India’s rupee had its biggest gain since 1986, rebounding from a record low, amid speculation a central bank plan to supply dollars to the largest oil buyers will cool demand for foreign exchange. Bonds and stocks rallied.
The Reserve Bank of India will provide foreign currency to state-owned Indian Oil Corp., Bharat Petroleum Corp. and Hindustan Petroleum Corp., which the authority will repurchase after a specified period, according to a statement on its website late yesterday. The rupee plunged the most in 20 years yesterday on concern a surge in oil prices amid political tension over Syria will worsen India’s current-account deficit and push the economy toward its biggest crisis since 1991.
“The RBI’s measure has brought relief to the markets but it should have come much earlier than now when policy makers have their backs to the wall,” K. Ramanathan, chief investment officer at ING Investment Management Pvt. in Mumbai, said by phone. “The Syria situation is the joker in the pack. If it gets resolved, the rupee should find more support.”
The rupee surged 3.4 percent to 66.5950 per dollar in Mumbai, the biggest gain since March 1986, according to prices from local banks compiled by Bloomberg. The currency plunged 3.9 percent, the most since March 1993, to an unprecedented 68.8450 yesterday. Today’s advance pares the rupee’s drop this year to 17.4 percent, still the worst performance in Asia.
The yield on the 7.16 percent government bonds due May 2023 fell 19 basis points, or 0.19 percentage point, to 8.77 percent, the biggest drop since Aug. 21. The S&P BSE Sensex of 30 companies jumped 2.3 percent to 18,401.04, rebounding from a fall to the lowest level since September 2012 yesterday.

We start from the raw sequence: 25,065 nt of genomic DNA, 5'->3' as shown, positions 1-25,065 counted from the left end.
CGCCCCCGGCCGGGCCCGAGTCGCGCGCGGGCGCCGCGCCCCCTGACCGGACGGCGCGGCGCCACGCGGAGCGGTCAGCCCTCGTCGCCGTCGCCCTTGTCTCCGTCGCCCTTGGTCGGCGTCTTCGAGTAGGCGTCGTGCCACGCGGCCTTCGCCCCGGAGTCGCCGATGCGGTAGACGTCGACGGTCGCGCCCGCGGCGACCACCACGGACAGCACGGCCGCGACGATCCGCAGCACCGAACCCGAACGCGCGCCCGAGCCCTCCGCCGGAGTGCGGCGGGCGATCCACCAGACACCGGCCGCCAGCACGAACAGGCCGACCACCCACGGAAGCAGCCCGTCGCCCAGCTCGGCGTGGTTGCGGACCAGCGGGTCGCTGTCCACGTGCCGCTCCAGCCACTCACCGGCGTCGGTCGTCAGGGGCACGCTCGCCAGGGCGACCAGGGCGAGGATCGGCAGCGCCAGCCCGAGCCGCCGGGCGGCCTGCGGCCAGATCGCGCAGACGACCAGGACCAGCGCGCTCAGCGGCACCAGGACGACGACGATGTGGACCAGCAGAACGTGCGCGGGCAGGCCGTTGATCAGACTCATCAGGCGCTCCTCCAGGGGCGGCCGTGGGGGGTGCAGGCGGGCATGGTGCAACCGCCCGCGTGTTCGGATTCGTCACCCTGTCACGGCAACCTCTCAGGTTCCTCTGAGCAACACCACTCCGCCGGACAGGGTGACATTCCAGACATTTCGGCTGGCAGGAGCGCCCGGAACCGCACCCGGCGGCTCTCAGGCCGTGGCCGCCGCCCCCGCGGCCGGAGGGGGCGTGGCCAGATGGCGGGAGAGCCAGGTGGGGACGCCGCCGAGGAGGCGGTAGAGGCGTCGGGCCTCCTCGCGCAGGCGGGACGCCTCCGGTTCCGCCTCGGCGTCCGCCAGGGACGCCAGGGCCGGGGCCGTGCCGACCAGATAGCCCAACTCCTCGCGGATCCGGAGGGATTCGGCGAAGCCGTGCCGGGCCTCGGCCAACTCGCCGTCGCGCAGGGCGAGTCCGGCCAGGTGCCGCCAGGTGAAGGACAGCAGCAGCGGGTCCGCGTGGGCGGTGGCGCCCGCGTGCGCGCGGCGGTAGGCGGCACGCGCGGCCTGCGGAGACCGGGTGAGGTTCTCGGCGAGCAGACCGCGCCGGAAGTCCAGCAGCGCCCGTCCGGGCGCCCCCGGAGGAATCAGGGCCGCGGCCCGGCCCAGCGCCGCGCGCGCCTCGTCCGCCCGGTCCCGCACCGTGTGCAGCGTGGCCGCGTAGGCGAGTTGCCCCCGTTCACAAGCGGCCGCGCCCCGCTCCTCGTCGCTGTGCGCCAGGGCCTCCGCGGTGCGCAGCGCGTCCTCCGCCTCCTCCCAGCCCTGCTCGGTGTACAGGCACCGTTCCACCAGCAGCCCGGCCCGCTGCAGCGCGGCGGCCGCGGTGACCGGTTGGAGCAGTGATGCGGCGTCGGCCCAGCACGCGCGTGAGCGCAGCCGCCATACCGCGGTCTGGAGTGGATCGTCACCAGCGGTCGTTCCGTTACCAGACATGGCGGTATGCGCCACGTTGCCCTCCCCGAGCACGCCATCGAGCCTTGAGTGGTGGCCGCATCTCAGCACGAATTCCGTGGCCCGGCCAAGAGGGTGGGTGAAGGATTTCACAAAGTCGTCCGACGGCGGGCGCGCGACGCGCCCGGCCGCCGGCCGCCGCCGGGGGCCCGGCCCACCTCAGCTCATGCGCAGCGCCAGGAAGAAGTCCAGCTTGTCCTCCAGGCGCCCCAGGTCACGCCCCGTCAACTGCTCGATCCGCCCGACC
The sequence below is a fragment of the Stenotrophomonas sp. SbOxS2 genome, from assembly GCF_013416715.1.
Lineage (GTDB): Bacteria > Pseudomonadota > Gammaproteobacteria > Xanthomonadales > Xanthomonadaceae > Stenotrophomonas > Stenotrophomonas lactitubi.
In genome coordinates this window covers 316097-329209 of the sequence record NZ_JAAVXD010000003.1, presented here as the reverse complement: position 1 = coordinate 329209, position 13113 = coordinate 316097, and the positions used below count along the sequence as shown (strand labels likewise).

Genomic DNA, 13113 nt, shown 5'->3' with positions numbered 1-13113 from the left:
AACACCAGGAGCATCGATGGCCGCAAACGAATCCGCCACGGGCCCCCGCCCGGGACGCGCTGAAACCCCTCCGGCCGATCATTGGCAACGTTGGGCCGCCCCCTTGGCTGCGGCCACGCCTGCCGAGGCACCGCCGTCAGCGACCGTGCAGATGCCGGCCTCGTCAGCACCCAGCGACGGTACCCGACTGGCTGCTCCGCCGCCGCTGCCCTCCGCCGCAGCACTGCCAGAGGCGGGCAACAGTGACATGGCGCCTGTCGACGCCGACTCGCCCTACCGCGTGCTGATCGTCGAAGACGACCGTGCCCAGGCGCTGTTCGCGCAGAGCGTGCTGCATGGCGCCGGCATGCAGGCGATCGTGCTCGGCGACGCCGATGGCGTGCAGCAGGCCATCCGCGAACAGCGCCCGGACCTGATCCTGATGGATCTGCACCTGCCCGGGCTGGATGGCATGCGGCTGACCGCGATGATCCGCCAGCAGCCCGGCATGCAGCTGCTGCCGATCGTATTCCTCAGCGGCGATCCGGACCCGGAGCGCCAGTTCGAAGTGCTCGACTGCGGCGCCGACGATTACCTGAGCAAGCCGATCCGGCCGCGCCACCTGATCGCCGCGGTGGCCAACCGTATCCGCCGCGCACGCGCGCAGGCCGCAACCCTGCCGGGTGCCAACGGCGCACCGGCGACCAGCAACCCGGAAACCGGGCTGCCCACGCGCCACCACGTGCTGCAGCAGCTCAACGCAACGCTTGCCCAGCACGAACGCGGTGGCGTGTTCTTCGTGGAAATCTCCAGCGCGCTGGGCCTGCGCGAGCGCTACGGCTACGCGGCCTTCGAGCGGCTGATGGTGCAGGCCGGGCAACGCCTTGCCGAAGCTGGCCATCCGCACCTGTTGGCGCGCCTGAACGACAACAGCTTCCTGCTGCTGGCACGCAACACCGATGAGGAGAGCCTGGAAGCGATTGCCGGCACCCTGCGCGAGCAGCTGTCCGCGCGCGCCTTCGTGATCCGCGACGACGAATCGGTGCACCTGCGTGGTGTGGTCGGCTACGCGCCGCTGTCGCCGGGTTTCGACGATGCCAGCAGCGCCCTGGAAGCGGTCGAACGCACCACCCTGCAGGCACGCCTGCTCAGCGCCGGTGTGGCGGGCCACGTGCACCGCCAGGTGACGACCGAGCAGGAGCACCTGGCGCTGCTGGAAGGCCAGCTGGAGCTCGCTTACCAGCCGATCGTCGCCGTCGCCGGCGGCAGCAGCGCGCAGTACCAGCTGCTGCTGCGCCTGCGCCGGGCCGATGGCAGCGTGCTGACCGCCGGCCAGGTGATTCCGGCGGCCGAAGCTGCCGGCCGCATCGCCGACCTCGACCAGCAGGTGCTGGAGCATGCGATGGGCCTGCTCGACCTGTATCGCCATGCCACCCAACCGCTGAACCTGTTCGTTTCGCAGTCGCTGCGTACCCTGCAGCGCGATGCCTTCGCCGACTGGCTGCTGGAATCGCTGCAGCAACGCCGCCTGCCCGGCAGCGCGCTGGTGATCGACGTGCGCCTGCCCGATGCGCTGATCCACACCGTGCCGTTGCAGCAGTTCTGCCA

The RBI’s plan to supply dollars directly to oil companies via foreign-exchange swaps may boost the rupee toward 65 per dollar, Priyanka Kishore, a strategist at Standard Chartered Plc in London, said in an e-mail yesterday. The three biggest state refiners buy about $300 million each day from the local spot market, she estimates. The central bank sold dollars to oil firms during the global financial crisis in 2008.
Costlier imports are pressuring on India’s balance of payments when the prospect of a cut in U.S. stimulus is fueling fund outflows. The current-account deficit widened to a record 4.8 percent of gross domestic product in the year ended March.
The possibility of military action by the U.S. and its allies against Syria, after they concluded the regime used chemical weapons against civilians, has fanned concern that political unrest in the region will disrupt Middle East oil supplies. A 7.6 percent jump in Brent crude this month is set to boost costs for Asia’s third-largest economy, which imports 80 percent of its oil needs.
Since July, Indian policy makers have curbed derivatives trading, restricted cash supply and asked foreign investors to prove they aren’t speculating on the rupee, in attempts to arrest the currency’s slide.
One-month implied volatility in the rupee, a measure of expected moves in the exchange rate used to price options, fell 18 basis points to 22.1 percent today, after touching the highest level since January 2009 yesterday.
The RBI’s move “will help somewhat but it’s still too weak a signal and will not make me change my view on the rupee,” Benoit Anne, head of emerging-market strategy at Societe General SA in London, said in a telephone interview yesterday. “I continue to be concerned as we need to see a more heavy hand from the authorities in India.”
Three-month onshore rupee forwards rose 2.2 percent to 68.29 per dollar, data compiled by Bloomberg show, Offshore non-deliverable contracts advanced 1.9 percent to 69.08. Forwards are agreements to buy or sell assets at a set price and date. Non-deliverable contracts are settled in dollars.